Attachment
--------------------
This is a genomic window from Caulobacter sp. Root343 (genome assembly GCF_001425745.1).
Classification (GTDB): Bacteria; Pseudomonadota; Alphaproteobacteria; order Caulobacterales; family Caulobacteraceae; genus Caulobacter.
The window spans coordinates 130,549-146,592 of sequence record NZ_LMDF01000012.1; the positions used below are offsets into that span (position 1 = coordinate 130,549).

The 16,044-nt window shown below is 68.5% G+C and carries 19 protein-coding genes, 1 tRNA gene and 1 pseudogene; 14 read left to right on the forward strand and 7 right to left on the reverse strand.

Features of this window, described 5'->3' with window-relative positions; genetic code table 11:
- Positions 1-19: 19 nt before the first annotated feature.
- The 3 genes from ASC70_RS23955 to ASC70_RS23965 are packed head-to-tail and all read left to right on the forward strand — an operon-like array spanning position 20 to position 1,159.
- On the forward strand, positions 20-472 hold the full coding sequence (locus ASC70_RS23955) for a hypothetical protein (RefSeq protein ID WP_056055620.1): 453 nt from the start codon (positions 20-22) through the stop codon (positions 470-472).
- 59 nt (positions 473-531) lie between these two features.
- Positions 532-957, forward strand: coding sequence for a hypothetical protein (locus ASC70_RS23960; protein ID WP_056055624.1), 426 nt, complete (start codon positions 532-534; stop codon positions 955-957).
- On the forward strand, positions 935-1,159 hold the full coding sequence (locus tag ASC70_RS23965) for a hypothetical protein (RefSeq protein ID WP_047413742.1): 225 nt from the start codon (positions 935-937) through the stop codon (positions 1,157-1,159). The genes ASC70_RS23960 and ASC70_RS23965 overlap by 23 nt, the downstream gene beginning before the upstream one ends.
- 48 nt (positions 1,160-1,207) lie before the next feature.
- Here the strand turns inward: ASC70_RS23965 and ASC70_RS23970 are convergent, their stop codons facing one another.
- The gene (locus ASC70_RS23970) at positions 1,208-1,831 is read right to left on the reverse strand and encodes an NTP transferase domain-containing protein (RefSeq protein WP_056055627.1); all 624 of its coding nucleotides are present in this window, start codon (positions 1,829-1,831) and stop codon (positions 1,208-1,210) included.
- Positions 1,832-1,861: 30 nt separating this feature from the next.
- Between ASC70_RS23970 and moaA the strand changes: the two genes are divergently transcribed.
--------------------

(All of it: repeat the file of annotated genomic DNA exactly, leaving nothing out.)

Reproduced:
This is a genomic window from Caulobacter sp. Root343 (genome assembly GCF_001425745.1).
Classification (GTDB): Bacteria; Pseudomonadota; Alphaproteobacteria; order Caulobacterales; family Caulobacteraceae; genus Caulobacter.
The window spans coordinates 130,549-146,592 of sequence record NZ_LMDF01000012.1; the positions used below are offsets into that span (position 1 = coordinate 130,549).

The 16,044-nt window shown below is 68.5% G+C and carries 19 protein-coding genes, 1 tRNA gene and 1 pseudogene; 14 read left to right on the forward strand and 7 right to left on the reverse strand.

Features of this window, described 5'->3' with window-relative positions; genetic code table 11:
- Positions 1-19: 19 nt before the first annotated feature.
- The 3 genes from ASC70_RS23955 to ASC70_RS23965 are packed head-to-tail and all read left to right on the forward strand — an operon-like array spanning position 20 to position 1,159.
- On the forward strand, positions 20-472 hold the full coding sequence (locus ASC70_RS23955) for a hypothetical protein (RefSeq protein ID WP_056055620.1): 453 nt from the start codon (positions 20-22) through the stop codon (positions 470-472).
- 59 nt (positions 473-531) lie between these two features.
- Positions 532-957, forward strand: coding sequence for a hypothetical protein (locus ASC70_RS23960; protein ID WP_056055624.1), 426 nt, complete (start codon positions 532-534; stop codon positions 955-957).
- On the forward strand, positions 935-1,159 hold the full coding sequence (locus tag ASC70_RS23965) for a hypothetical protein (RefSeq protein ID WP_047413742.1): 225 nt from the start codon (positions 935-937) through the stop codon (positions 1,157-1,159). The genes ASC70_RS23960 and ASC70_RS23965 overlap by 23 nt, the downstream gene beginning before the upstream one ends.
- 48 nt (positions 1,160-1,207) lie before the next feature.
- Here the strand turns inward: ASC70_RS23965 and ASC70_RS23970 are convergent, their stop codons facing one another.
- The gene (locus ASC70_RS23970) at positions 1,208-1,831 is read right to left on the reverse strand and encodes an NTP transferase domain-containing protein (RefSeq protein WP_056055627.1); all 624 of its coding nucleotides are present in this window, start codon (positions 1,829-1,831) and stop codon (positions 1,208-1,210) included.
- Positions 1,832-1,861: 30 nt separating this feature from the next.
- Between ASC70_RS23970 and moaA the strand changes: the two genes are divergently transcribed.